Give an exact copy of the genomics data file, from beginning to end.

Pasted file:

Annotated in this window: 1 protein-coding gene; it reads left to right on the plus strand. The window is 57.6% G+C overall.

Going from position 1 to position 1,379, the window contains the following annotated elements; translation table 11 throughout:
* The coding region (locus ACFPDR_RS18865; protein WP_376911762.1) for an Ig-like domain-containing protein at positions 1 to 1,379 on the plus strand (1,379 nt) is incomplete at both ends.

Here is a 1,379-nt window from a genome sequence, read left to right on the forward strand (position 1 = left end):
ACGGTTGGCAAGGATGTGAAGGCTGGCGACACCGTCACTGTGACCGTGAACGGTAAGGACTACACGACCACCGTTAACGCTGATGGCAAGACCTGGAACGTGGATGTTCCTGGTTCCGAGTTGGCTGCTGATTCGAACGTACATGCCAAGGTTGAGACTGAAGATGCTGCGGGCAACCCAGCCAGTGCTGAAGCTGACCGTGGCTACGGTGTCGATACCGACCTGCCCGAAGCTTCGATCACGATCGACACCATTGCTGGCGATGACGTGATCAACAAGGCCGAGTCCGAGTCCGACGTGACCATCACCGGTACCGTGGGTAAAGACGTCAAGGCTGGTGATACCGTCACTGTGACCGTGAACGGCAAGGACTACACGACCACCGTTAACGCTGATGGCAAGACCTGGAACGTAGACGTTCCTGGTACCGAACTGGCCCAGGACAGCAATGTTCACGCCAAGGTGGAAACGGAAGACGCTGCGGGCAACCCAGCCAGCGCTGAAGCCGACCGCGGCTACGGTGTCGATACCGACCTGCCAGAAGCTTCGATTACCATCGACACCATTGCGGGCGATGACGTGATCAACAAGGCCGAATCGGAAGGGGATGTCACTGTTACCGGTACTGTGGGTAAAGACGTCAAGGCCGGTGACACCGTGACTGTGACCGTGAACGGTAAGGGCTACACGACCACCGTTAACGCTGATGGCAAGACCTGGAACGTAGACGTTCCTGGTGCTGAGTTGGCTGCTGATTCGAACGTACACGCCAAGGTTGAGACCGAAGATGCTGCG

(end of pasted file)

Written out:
Annotated in this window: 1 protein-coding gene; it reads left to right on the plus strand. The window is 57.6% G+C overall.

Going from position 1 to position 1,379, the window contains the following annotated elements; translation table 11 throughout:
* The coding region (locus ACFPDR_RS18865; protein WP_376911762.1) for an Ig-like domain-containing protein at positions 1 to 1,379 on the plus strand (1,379 nt) is incomplete at both ends.

Here is a 1,379-nt window from a genome sequence, read left to right on the forward strand (position 1 = left end):
ACGGTTGGCAAGGATGTGAAGGCTGGCGACACCGTCACTGTGACCGTGAACGGTAAGGACTACACGACCACCGTTAACGCTGATGGCAAGACCTGGAACGTGGATGTTCCTGGTTCCGAGTTGGCTGCTGATTCGAACGTACATGCCAAGGTTGAGACTGAAGATGCTGCGGGCAACCCAGCCAGTGCTGAAGCTGACCGTGGCTACGGTGTCGATACCGACCTGCCCGAAGCTTCGATCACGATCGACACCATTGCTGGCGATGACGTGATCAACAAGGCCGAGTCCGAGTCCGACGTGACCATCACCGGTACCGTGGGTAAAGACGTCAAGGCTGGTGATACCGTCACTGTGACCGTGAACGGCAAGGACTACACGACCACCGTTAACGCTGATGGCAAGACCTGGAACGTAGACGTTCCTGGTACCGAACTGGCCCAGGACAGCAATGTTCACGCCAAGGTGGAAACGGAAGACGCTGCGGGCAACCCAGCCAGCGCTGAAGCCGACCGCGGCTACGGTGTCGATACCGACCTGCCAGAAGCTTCGATTACCATCGACACCATTGCGGGCGATGACGTGATCAACAAGGCCGAATCGGAAGGGGATGTCACTGTTACCGGTACTGTGGGTAAAGACGTCAAGGCCGGTGACACCGTGACTGTGACCGTGAACGGTAAGGGCTACACGACCACCGTTAACGCTGATGGCAAGACCTGGAACGTAGACGTTCCTGGTGCTGAGTTGGCTGCTGATTCGAACGTACACGCCAAGGTTGAGACCGAAGATGCTGCG